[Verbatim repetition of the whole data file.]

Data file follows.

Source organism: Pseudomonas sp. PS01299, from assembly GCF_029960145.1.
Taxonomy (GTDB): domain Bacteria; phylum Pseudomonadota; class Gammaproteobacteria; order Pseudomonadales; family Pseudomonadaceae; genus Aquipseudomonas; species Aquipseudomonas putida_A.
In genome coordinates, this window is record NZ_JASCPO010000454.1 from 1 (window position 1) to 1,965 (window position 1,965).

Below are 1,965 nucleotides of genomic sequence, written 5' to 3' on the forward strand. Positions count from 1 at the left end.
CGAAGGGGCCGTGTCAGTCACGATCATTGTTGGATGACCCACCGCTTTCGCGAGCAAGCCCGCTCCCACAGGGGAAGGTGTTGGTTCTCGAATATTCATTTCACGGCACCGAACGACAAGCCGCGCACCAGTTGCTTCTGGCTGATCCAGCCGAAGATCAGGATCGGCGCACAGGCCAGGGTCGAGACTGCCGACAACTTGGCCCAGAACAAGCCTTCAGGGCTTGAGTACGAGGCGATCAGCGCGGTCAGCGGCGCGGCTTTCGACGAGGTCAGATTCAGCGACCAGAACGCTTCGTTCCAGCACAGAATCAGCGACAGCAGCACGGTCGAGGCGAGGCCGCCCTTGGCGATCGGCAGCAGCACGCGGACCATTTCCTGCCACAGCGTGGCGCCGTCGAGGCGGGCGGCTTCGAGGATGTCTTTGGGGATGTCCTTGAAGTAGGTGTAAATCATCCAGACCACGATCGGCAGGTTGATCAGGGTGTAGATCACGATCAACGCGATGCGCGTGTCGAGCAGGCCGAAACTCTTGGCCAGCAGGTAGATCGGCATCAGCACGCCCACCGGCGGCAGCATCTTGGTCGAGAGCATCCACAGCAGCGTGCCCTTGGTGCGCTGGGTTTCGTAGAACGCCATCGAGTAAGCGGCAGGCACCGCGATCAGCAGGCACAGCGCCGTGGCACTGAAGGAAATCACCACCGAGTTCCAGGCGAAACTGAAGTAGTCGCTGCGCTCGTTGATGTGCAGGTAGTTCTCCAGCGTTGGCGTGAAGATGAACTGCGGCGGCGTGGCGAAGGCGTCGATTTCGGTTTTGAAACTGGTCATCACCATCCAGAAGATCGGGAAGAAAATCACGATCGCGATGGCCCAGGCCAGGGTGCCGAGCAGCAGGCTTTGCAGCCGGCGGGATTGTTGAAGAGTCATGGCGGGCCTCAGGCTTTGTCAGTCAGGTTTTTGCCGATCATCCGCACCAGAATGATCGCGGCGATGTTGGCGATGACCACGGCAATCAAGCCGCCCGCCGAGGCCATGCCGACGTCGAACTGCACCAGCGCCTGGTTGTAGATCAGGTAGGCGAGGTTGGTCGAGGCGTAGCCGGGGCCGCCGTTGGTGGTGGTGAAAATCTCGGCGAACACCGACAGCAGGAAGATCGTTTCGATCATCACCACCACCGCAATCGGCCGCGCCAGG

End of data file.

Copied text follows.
Source organism: Pseudomonas sp. PS01299, from assembly GCF_029960145.1.
Taxonomy (GTDB): domain Bacteria; phylum Pseudomonadota; class Gammaproteobacteria; order Pseudomonadales; family Pseudomonadaceae; genus Aquipseudomonas; species Aquipseudomonas putida_A.
In genome coordinates, this window is record NZ_JASCPO010000454.1 from 1 (window position 1) to 1,965 (window position 1,965).

Below are 1,965 nucleotides of genomic sequence, written 5' to 3' on the forward strand. Positions count from 1 at the left end.
CGAAGGGGCCGTGTCAGTCACGATCATTGTTGGATGACCCACCGCTTTCGCGAGCAAGCCCGCTCCCACAGGGGAAGGTGTTGGTTCTCGAATATTCATTTCACGGCACCGAACGACAAGCCGCGCACCAGTTGCTTCTGGCTGATCCAGCCGAAGATCAGGATCGGCGCACAGGCCAGGGTCGAGACTGCCGACAACTTGGCCCAGAACAAGCCTTCAGGGCTTGAGTACGAGGCGATCAGCGCGGTCAGCGGCGCGGCTTTCGACGAGGTCAGATTCAGCGACCAGAACGCTTCGTTCCAGCACAGAATCAGCGACAGCAGCACGGTCGAGGCGAGGCCGCCCTTGGCGATCGGCAGCAGCACGCGGACCATTTCCTGCCACAGCGTGGCGCCGTCGAGGCGGGCGGCTTCGAGGATGTCTTTGGGGATGTCCTTGAAGTAGGTGTAAATCATCCAGACCACGATCGGCAGGTTGATCAGGGTGTAGATCACGATCAACGCGATGCGCGTGTCGAGCAGGCCGAAACTCTTGGCCAGCAGGTAGATCGGCATCAGCACGCCCACCGGCGGCAGCATCTTGGTCGAGAGCATCCACAGCAGCGTGCCCTTGGTGCGCTGGGTTTCGTAGAACGCCATCGAGTAAGCGGCAGGCACCGCGATCAGCAGGCACAGCGCCGTGGCACTGAAGGAAATCACCACCGAGTTCCAGGCGAAACTGAAGTAGTCGCTGCGCTCGTTGATGTGCAGGTAGTTCTCCAGCGTTGGCGTGAAGATGAACTGCGGCGGCGTGGCGAAGGCGTCGATTTCGGTTTTGAAACTGGTCATCACCATCCAGAAGATCGGGAAGAAAATCACGATCGCGATGGCCCAGGCCAGGGTGCCGAGCAGCAGGCTTTGCAGCCGGCGGGATTGTTGAAGAGTCATGGCGGGCCTCAGGCTTTGTCAGTCAGGTTTTTGCCGATCATCCGCACCAGAATGATCGCGGCGATGTTGGCGATGACCACGGCAATCAAGCCGCCCGCCGAGGCCATGCCGACGTCGAACTGCACCAGCGCCTGGTTGTAGATCAGGTAGGCGAGGTTGGTCGAGGCGTAGCCGGGGCCGCCGTTGGTGGTGGTGAAAATCTCGGCGAACACCGACAGCAGGAAGATCGTTTCGATCATCACCACCACCGCAATCGGCCGCGCCAGG